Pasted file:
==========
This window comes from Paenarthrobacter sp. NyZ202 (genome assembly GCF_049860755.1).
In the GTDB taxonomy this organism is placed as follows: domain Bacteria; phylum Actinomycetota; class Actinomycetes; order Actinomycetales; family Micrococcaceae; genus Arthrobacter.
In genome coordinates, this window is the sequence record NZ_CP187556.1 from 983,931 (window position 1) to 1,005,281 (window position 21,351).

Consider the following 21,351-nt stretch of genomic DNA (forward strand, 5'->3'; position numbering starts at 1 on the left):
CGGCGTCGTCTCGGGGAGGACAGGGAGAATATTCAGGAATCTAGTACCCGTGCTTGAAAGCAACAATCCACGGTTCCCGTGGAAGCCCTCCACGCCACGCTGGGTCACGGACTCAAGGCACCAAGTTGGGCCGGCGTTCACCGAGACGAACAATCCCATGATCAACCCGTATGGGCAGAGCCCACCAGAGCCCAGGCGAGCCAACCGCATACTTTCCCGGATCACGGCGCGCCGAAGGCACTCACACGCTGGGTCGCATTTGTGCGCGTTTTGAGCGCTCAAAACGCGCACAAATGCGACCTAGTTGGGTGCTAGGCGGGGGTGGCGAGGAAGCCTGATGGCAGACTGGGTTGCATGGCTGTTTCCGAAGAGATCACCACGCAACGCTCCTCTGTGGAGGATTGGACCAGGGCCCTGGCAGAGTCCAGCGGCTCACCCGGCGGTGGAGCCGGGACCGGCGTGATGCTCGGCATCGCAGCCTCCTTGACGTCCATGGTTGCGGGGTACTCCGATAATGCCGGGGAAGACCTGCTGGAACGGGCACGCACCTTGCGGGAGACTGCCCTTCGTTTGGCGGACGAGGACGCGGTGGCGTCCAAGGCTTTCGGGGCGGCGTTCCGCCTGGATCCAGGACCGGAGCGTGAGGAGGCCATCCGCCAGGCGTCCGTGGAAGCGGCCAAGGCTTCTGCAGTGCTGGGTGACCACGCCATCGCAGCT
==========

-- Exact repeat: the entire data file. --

This window comes from Paenarthrobacter sp. NyZ202 (genome assembly GCF_049860755.1).
In the GTDB taxonomy this organism is placed as follows: domain Bacteria; phylum Actinomycetota; class Actinomycetes; order Actinomycetales; family Micrococcaceae; genus Arthrobacter.
In genome coordinates, this window is the sequence record NZ_CP187556.1 from 983,931 (window position 1) to 1,005,281 (window position 21,351).

Consider the following 21,351-nt stretch of genomic DNA (forward strand, 5'->3'; position numbering starts at 1 on the left):
CGGCGTCGTCTCGGGGAGGACAGGGAGAATATTCAGGAATCTAGTACCCGTGCTTGAAAGCAACAATCCACGGTTCCCGTGGAAGCCCTCCACGCCACGCTGGGTCACGGACTCAAGGCACCAAGTTGGGCCGGCGTTCACCGAGACGAACAATCCCATGATCAACCCGTATGGGCAGAGCCCACCAGAGCCCAGGCGAGCCAACCGCATACTTTCCCGGATCACGGCGCGCCGAAGGCACTCACACGCTGGGTCGCATTTGTGCGCGTTTTGAGCGCTCAAAACGCGCACAAATGCGACCTAGTTGGGTGCTAGGCGGGGGTGGCGAGGAAGCCTGATGGCAGACTGGGTTGCATGGCTGTTTCCGAAGAGATCACCACGCAACGCTCCTCTGTGGAGGATTGGACCAGGGCCCTGGCAGAGTCCAGCGGCTCACCCGGCGGTGGAGCCGGGACCGGCGTGATGCTCGGCATCGCAGCCTCCTTGACGTCCATGGTTGCGGGGTACTCCGATAATGCCGGGGAAGACCTGCTGGAACGGGCACGCACCTTGCGGGAGACTGCCCTTCGTTTGGCGGACGAGGACGCGGTGGCGTCCAAGGCTTTCGGGGCGGCGTTCCGCCTGGATCCAGGACCGGAGCGTGAGGAGGCCATCCGCCAGGCGTCCGTGGAAGCGGCCAAGGCTTCTGCAGTGCTGGGTGACCACGCCATCGCAGCT